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Standards in schools have less meaning


© St. Petersburg Times, published February 18, 2001

It took decades of social promotion, grade inflation and high school graduates who could barely spell their own names, but education reformers finally awoke to the fact that lowering standards for disadvantaged children was not the way to promote success.

These students may have walked out of school with a degree in their hands but everyone understood the sheepskin had lost its value as an indicator of academic ability. Employers looked to other measures, such as employment tests and a college degree, to evaluate potential employees.

Standards are the infrastructure of any academic institution. Class grades are meaningless unless every student in class is measured by the same yardstick. Degrees are devalued when certain students are given an easier ride.

The problem is, holding everyone to the same standards is no longer legal.

The Americans with Disabilities Act, a law intended to give disabled people equal access to education and employment, is being used with shocking frequency by students with alleged learning disabilities demanding substantive accommodations in courses and testing. This is especially true at the university level, where undergraduate and graduate students claiming to suffer from Attention Deficit Disorder, dyslexia or other cognitive disorders are being given up to double time and a half on tests, notetakers in class and adjustments in class and degree requirements.

What started out as a way to give wheelchair-bound students a ramp into classrooms has become the hottest game in competitive academics. Claims of learning disabilities have exploded over the decade since the ADA was passed, now constituting 90 percent of all accommodations granted. This year, about 50,000 college-bound test-takers will be given the SAT under special conditions. In 1990-91 the number was 17,000.

Where are all these mentally challenged young people coming from? The inner city? No. The poorest rural communities? Not here, either. They are coming from the ranks of private schools. In 1999, in California, four times as many private school students took the SAT under special conditions than did public school students. And we are not talking about a reader for the blind or assistance for those who cannot hold a pencil. The accommodations were mostly extra time for students with cognitive disabilities.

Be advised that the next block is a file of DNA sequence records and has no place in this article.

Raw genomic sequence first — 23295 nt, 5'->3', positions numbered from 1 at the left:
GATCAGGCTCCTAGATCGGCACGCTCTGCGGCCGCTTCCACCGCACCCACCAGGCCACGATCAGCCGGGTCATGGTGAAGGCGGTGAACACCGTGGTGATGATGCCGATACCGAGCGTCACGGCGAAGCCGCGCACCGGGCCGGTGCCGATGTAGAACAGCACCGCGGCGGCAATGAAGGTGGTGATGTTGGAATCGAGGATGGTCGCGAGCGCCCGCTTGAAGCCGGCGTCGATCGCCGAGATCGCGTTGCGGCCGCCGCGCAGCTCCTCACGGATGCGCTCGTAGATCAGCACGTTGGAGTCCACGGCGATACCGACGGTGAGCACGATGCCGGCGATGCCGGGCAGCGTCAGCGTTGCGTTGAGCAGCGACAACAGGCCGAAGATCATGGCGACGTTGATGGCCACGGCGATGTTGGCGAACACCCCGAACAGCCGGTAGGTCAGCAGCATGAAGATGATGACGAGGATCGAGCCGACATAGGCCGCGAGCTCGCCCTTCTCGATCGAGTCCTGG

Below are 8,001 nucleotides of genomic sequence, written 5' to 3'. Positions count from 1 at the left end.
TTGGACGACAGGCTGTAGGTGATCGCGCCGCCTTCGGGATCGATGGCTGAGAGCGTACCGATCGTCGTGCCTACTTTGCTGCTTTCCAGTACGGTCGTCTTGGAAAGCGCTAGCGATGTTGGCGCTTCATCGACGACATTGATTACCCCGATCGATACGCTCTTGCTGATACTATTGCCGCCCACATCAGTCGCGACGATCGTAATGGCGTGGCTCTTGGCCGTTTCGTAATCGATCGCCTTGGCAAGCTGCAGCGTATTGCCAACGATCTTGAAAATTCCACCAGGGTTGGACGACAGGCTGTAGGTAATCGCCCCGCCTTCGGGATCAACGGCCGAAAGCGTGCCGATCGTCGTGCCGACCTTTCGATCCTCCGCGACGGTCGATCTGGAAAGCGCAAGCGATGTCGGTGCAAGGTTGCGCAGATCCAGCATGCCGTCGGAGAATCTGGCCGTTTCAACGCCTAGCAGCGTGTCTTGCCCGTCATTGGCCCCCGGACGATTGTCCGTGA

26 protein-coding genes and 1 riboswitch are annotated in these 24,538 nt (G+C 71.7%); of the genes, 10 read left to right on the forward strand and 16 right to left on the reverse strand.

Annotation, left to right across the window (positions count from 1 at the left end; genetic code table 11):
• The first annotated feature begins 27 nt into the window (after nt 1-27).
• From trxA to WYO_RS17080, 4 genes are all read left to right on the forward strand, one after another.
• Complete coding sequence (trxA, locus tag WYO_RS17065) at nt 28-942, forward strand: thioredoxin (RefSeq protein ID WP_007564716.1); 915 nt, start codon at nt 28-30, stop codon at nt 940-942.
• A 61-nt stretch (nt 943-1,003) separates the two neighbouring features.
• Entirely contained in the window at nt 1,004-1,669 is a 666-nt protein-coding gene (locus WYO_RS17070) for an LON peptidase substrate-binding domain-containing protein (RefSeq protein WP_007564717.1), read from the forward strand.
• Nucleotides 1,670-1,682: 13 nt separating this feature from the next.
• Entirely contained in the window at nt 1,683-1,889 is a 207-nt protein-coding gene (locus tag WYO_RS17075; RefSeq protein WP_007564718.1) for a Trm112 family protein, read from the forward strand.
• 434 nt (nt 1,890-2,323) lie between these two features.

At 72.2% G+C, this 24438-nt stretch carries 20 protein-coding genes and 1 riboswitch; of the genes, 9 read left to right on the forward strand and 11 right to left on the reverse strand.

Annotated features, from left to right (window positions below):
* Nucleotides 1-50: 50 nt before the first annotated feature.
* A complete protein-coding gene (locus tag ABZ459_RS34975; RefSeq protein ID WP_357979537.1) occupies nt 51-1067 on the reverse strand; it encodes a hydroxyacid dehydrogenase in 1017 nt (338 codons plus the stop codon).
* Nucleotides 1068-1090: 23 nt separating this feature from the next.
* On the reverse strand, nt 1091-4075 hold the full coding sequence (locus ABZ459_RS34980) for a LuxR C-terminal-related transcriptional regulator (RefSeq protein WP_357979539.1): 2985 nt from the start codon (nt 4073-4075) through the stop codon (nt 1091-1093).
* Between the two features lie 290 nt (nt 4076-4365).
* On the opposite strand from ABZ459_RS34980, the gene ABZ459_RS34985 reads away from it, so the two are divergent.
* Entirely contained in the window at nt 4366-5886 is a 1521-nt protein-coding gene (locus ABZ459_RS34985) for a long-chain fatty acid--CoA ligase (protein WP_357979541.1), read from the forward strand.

Objections to this come to mind so fast and furious it's hard to know where to begin.

Let's say these students really do have problems reading and processing information. Isn't this part of what tests evaluate? For some people math comes easily, others struggle. But a math test isn't graded based on who tried the hardest or who overcame the most cognitive challenges. The best grades go to those who answered the most questions correctly within the constraints of the test -- which often turns out to be those for whom math seems to come naturally.

Yet, under the ADA, when learning problems are technically diagnosed this paradigm changes and foundering students are given the right to an artificial boost.

Disabilities advocates say extra time, readers and the ability to bring reference materials into the test, aren't advantages but merely level the playing field and correct for the disability. But no one knows if this is so. There is simply no scientific evidence proving that by giving a particular student double time to take a math test he has been precisely accommodated without giving him a competitive advantage. Why double time and not triple? Why not just an extra 15 minutes or so?

Colleges, universities, testing organizations and professional licensing boards have put up with all this to avoid expensive litigation. The disabled have pushed their interests in court in chilling ways.

One of the most troubling cases involves Marilyn Bartlett, who sued the New York State Board of Law Examiners in 1993 after it refused to grant additional accommodations for her dyslexia on the Bar exam. She has failed the test five times, the last time after being given 50 percent more time, a private room in which to take the test and someone to read the questions aloud. The litigation is still ongoing.

But what happens if Bartlett ultimately prevails, which it appears she will? Are judges also going to be required to give her extra time to submit briefs and filings? And who is going to tell her pay-by-the-hour clients that it will take her twice as long to prepare their case?

No one, since the learning disabled don't just want accommodations, they also claim a right to keep it a secret.

On Feb. 7, disability advocates declared another victory, having settled a suit against the Educational Testing Service, the company that administers the Graduate Record Examination among others. ETS agreed to stop its practice of flagging standardized tests where special conditions were provided the disabled. The lawsuit said the designation was stigmatizing.

Now the company in charge of the SAT is under pressure to do the same.

The expansive community of ADD sufferers and dyslexics have successfully taken the "standard" out of standardized tests and academics.

It's time for the pendulum to swing back.

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